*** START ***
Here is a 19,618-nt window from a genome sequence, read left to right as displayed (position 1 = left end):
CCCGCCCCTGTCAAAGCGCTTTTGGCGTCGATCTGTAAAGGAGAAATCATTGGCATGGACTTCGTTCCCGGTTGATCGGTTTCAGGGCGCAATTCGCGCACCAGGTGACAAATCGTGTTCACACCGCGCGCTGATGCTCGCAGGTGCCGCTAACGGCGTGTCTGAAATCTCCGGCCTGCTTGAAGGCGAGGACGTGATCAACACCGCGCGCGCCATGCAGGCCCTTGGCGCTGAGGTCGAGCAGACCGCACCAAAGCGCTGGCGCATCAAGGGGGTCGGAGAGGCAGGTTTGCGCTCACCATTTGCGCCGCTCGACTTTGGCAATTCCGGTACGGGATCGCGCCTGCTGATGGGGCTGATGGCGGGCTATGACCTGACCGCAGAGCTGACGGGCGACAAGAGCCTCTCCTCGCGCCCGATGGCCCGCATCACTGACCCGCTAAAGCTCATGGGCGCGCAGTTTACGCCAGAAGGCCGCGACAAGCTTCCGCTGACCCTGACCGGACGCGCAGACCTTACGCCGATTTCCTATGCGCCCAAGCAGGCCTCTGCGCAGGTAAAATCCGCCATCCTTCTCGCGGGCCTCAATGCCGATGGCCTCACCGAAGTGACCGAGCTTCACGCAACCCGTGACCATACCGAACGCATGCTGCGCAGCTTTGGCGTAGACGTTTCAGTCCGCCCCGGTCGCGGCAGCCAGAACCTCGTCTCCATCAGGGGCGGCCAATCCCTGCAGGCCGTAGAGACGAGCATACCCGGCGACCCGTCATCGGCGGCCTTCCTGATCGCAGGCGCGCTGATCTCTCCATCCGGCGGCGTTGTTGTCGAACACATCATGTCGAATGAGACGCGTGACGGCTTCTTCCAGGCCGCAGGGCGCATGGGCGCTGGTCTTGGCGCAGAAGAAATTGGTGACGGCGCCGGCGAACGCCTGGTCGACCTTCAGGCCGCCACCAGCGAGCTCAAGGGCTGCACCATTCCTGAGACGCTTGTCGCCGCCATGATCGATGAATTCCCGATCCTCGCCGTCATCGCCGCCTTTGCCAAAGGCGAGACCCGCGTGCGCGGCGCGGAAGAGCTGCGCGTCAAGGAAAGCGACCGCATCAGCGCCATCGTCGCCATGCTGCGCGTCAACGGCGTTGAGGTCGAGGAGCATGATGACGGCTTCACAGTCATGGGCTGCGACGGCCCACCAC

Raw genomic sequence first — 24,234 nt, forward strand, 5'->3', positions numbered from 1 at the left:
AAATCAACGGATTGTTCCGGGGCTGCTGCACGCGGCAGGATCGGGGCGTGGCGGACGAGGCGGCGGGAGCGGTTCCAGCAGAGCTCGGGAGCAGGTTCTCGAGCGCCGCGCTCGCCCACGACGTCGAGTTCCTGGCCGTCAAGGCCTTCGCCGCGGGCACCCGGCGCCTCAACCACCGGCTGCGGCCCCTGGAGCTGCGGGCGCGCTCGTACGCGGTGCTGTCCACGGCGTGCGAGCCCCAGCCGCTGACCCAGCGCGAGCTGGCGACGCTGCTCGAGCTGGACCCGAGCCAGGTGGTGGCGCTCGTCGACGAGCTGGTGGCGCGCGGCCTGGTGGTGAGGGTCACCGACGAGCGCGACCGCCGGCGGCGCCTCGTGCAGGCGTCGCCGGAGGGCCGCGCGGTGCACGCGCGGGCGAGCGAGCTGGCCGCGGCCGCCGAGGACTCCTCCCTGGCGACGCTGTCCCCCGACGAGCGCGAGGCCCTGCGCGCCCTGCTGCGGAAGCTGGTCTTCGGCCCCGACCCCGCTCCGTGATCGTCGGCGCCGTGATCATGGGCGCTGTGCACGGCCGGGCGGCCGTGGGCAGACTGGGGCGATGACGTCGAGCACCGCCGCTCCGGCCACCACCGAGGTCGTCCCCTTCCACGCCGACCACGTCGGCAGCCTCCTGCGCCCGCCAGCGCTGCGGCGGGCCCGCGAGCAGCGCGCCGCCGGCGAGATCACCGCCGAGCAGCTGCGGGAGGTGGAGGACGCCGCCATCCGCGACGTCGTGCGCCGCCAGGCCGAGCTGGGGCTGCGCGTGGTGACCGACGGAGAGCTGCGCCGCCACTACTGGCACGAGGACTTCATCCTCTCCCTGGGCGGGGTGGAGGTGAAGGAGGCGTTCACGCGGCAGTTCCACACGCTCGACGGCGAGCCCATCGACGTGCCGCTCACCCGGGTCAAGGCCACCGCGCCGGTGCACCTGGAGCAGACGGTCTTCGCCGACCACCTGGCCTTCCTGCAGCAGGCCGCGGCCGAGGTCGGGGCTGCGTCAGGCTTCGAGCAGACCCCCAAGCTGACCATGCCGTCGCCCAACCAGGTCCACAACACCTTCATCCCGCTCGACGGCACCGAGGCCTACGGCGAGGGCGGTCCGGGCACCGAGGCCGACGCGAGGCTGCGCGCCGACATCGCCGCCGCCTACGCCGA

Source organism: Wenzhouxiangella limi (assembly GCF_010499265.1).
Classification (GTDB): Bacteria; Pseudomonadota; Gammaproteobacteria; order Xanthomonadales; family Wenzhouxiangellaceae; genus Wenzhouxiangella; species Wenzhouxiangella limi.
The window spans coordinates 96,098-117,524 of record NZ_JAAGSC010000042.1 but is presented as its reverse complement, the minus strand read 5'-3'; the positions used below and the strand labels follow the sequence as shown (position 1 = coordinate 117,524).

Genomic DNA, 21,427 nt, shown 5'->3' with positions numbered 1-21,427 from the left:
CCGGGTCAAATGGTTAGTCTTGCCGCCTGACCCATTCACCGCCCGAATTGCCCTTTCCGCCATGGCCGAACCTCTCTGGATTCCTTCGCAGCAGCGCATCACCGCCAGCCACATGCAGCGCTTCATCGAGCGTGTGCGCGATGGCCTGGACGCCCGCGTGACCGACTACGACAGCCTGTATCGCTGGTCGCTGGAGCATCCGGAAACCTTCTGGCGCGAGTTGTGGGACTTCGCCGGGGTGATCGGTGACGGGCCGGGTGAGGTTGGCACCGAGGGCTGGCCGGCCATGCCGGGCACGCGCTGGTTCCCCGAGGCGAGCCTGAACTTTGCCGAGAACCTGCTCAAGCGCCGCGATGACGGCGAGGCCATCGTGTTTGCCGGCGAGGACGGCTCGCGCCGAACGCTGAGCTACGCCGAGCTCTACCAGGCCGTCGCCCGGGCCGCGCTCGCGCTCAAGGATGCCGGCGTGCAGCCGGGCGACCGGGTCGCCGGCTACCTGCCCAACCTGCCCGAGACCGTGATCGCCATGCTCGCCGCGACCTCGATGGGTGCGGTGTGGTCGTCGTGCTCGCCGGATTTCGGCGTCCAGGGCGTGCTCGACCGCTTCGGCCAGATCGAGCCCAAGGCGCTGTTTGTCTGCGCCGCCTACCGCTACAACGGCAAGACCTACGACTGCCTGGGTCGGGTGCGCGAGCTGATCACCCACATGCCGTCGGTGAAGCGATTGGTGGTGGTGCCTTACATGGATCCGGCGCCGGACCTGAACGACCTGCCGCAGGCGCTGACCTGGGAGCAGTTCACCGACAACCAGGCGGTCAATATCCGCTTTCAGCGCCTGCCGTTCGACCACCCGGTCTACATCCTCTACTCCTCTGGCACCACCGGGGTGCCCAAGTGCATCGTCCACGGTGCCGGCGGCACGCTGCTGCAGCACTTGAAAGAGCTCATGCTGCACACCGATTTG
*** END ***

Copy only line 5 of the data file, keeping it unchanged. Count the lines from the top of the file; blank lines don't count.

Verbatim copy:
Source organism: Wenzhouxiangella limi (assembly GCF_010499265.1).